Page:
Types of Therapeutic Diets

A therapeutic diet is a medically prescribed eating plan recommended as a mode of treatment for a chronic disease. It usually requires you to eliminate or limit certain types of foods, eat more of certain types of foods, change the consistency of your foods or alter your eating pattern.

Therapeutic Lifestyle Changes

The Therapeutic Lifestyle Changes diet is a therapeutic diet prescribed by doctors to help you lower your blood cholesterol levels and reduce your risk of heart disease. It is also used to treat coronary artery disease and diabetes, according to the American Heart Association. It was designed by experts of the National Heart, Lung and Blood Association's National Cholesterol Education Program. The diet requires you to limit your saturated fat intake to less than 7 percent of your total daily calories and to limit your cholesterol intake to less than 200 mg a day. It also encourages you consume 10 to 25 g of soluble fiber and 2 g of plant sterols and stanols a day to help lower blood cholesterol levels. Calories on the TLC diet are also controlled to help with weight management.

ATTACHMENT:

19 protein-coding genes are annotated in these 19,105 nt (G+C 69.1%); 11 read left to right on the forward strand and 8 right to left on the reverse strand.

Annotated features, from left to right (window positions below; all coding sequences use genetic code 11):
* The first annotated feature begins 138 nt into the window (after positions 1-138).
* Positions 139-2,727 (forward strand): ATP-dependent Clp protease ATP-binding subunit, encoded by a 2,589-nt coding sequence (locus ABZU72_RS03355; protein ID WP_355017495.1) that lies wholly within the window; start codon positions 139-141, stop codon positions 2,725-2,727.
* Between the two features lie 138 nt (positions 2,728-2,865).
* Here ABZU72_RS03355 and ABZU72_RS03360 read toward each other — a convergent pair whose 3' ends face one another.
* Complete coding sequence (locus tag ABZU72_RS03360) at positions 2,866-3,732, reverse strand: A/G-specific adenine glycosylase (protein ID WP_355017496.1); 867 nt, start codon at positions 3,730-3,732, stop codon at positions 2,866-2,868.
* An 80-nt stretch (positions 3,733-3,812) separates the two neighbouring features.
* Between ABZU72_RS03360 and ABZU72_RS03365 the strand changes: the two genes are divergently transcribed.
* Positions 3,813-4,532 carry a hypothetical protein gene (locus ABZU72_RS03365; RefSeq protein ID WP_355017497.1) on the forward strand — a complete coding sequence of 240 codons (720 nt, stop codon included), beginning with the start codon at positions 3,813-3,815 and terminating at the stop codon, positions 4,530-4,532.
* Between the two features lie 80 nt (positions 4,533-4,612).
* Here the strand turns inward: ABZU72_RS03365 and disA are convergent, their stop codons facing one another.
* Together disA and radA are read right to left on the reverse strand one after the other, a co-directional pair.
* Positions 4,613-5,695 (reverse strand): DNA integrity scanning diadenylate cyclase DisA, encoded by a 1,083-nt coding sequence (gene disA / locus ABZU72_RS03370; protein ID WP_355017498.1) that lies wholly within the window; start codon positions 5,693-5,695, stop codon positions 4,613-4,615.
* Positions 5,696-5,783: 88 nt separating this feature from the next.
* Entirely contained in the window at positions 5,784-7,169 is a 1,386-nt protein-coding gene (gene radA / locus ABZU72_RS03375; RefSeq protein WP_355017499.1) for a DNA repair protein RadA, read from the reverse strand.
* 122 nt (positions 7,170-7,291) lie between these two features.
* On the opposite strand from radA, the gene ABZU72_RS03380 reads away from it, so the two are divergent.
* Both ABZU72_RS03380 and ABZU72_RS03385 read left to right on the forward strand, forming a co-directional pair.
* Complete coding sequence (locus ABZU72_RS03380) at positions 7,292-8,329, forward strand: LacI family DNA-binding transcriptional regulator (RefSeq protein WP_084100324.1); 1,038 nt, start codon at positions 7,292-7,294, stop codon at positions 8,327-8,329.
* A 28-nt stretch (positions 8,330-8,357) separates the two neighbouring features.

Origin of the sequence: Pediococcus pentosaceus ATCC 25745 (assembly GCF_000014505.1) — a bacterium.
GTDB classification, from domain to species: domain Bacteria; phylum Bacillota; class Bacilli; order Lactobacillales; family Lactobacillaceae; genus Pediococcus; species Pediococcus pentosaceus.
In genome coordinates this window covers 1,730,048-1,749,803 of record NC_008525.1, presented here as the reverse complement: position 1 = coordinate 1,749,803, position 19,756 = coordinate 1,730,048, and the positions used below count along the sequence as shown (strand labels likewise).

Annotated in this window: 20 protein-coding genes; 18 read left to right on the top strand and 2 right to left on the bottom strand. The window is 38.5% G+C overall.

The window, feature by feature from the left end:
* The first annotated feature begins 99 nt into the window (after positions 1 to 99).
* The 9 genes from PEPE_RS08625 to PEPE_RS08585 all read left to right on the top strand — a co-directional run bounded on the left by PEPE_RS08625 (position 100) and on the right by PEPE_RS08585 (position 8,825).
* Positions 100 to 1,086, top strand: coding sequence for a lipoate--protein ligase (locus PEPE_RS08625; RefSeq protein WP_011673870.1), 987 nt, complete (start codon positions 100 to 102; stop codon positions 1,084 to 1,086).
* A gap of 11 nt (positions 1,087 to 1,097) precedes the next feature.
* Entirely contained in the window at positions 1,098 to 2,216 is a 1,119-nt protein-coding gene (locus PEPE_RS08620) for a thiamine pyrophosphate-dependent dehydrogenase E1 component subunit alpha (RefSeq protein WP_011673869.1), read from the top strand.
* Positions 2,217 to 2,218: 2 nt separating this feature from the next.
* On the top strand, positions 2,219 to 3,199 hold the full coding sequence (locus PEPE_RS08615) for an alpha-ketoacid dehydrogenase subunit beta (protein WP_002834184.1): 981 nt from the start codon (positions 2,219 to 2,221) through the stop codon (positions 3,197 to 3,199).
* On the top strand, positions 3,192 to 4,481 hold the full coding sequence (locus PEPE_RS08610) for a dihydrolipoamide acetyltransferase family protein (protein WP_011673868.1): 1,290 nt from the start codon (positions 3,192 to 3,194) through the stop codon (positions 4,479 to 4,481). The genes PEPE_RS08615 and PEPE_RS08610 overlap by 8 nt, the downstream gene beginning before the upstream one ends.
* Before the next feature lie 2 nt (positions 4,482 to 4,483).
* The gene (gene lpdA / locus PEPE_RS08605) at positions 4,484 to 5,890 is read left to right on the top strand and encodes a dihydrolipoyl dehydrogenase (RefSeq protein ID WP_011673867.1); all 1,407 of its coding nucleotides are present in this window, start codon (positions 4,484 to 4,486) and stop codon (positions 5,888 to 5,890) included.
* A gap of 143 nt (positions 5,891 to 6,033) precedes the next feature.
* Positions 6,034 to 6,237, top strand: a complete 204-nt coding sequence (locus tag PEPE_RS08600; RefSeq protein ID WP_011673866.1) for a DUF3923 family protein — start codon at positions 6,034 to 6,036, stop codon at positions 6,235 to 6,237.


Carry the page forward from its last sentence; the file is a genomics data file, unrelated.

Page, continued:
Diabetic Diet

The diabetic diet is a therapeutic diet for treatment of diabetes. The principle behind the eating plan is that people with diabetes have a difficult time managing the sugar their body produces from the food they eat due to an inability to make enough insulin or properly use the insulin they do make. The diabetic diet aims to control the amount of food you eat, especially foods that dramatically affect blood sugar, to help manage the disease. The diet is not overly restrictive, but encourages you to make wise food choices from each of the food groups to maximize your nutritional intake. The diet also aims to promote a healthy weight because this improves blood sugar management.

DASH Diet

The Dietary Approaches to Stop Hypertension, also known as the DASH diet, is a therapeutic diet used to treat high blood pressure. The diet encourages you to eat foods that contain high amounts of potassium, magnesium, calcium and fiber to help lower your blood pressure. It also recommends you limit your intake of sodium to 1,500 mg a day if you have high blood pressure. The DASH diet is considered an overall healthy diet and has also been shown to be helpful for those wishing to lose weight and prevent the onset of diabetes. The diet includes high amounts of fruits, vegetables and whole grains, along with lean sources of protein, low-fat dairy foods, nuts, seeds and legumes.

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